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Patients with alcohol addiction at significantly higher risk of death

Published On: 07-22-2015 in Category: addiction

patients alcohol addiction higher risk death

A study recently published in the journal European Psychiatry found that patients suffering through alcoholism possessed a significantly higher risk for mortality than that of patients without an alcohol addiction problem. They also found that on average, patients with alcohol addiction died about 7.6 years earlier than those without a history of alcoholism.

Dr. Dieter Schoepf from the Department of Psychiatry and Psychotherapy of the University of Bonn Hospital and Dr. Reinhard Heun from the Royal Derby Hospital in England, analyzed data from seven hospitals in Manchester, United Kingdom. They found that the death rate of alcoholic patients in general hospitals is significantly higher that of patients without an alcohol addiction. Alcoholism, also known as alcohol addiction, is characterized by compulsive drinking in which the user continues to drink, regardless of whatever consequences ensue. This behavior triggers a self-destructive pattern in a user’s personality, such as neglecting hobbies, obligations, relationships and health. These problems lead to problems at home and in the workplace while destroying relationships with those who are close to the alcoholic.

Dr. Schoepf stated, “Mental problems as well as significant physical health impairments are associated with alcohol addiction…Alcoholics who were treated in British general hospitals for health problems die an average of 7.6 years earlier than non-alcohol dependent patients; this is due to the interaction of several concomitant physical illnesses.”

This study was observational, extending over a 12.5-year-long period and consisting of 23,371 patients with alcoholism. This group of alcohol-addicted patients was compared to a control group of 233,710 non-addicted patients who were selected at random.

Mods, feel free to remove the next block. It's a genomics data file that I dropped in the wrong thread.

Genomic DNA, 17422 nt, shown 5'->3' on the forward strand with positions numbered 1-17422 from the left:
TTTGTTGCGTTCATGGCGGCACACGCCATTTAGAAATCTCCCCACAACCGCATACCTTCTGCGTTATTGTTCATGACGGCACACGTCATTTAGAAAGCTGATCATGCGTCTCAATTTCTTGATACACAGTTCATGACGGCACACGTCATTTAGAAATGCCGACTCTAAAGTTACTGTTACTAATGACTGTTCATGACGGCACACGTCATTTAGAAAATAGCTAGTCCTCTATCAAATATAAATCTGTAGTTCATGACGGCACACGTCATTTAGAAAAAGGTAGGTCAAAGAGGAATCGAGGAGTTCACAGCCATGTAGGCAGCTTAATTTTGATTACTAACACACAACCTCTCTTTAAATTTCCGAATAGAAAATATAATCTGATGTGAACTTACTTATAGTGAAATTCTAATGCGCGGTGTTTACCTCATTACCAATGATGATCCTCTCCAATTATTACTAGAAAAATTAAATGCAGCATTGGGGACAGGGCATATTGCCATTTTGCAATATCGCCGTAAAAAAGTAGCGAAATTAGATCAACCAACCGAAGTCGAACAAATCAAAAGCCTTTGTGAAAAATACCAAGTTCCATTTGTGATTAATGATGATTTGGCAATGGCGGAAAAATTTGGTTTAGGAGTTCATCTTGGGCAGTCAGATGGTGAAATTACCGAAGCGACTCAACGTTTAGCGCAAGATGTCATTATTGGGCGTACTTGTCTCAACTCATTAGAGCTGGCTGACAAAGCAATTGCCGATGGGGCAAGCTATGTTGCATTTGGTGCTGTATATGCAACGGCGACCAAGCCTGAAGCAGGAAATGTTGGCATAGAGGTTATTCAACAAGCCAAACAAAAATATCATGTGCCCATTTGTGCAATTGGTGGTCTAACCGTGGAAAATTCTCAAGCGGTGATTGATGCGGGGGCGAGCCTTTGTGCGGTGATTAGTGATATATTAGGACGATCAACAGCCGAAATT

An alarming statistic from the study indicated that 27 physical illnesses occurred more frequently among patients with alcoholism when compared to those who do not suffer from this condition. Some of these illnesses included disorders of the gastrointestinal tract, liver, airways, nervous system and pancreas.

Results from the study did find that cardiovascular disease, cataracts and heart attacks did occur less frequently among patients with alcoholism than they did in the control group. Dr. Schoepf states: “Patients with addiction problems are often admitted to hospitals as emergency cases. At the time of diagnosis, priority is then given to the acute symptoms – this may contribute to the fact that not all physical illnesses are recorded.”

The authors of the study also noted that due to a reduced feeling of physical pain among alcoholics, conditions may be more likely to go unreported or undetected.

Dr. Heun noted that during the observation period, “approximately one out of five hospital patients with alcoholism died in one of the hospitals, while only one out of twelve patients in the control group died.”

One of the strengths of this study was that it consisted of a large population of patients and the large control group allowed for a more accurate assessment. The long observation period also made it possible for researchers to monitor the progression of illnesses that typically develop gradually over time.

The increased risk of multiple illnesses among patients with alcohol addiction in general hospitals demonstrates a strong link between alcohol addiction and developing physical illnesses. Although they may not always be directly related, alcohol addiction can lead to many other physical consequences if left untreated for a prolonged period of time. Professor Heun concluded, “Through diligent screening and early treatment of concomitant mental and physical illnesses, it should be possible to significantly increase the life expectancy of alcoholic patients.”

According to the Centers for Disease Control and Prevention, excessive alcohol abuse leads to approximately 88,000 deaths per year and accounts for one in 10 deaths among adults ages 20-64 years old. Drug Treatment and Rehab Centers of Long Beach is committed to helping those who struggle with drug addiction find effective drug addiction treatment options in the Southern California Area. Finding the right treatment programs can be a stressful process and we help those families who are struggling to find their loved ones help. We offer free consultation to anyone who calls and is seeking help looking for drug addiction treatment. If you have a loved one who is struggling with drug addiction and is in need of addiction treatment, please do not hesitate to call. You can reach us at (714) 589-2811. Our helpline is open 24/7 and our treatment specialists will assist you in finding the right treatment program for you.

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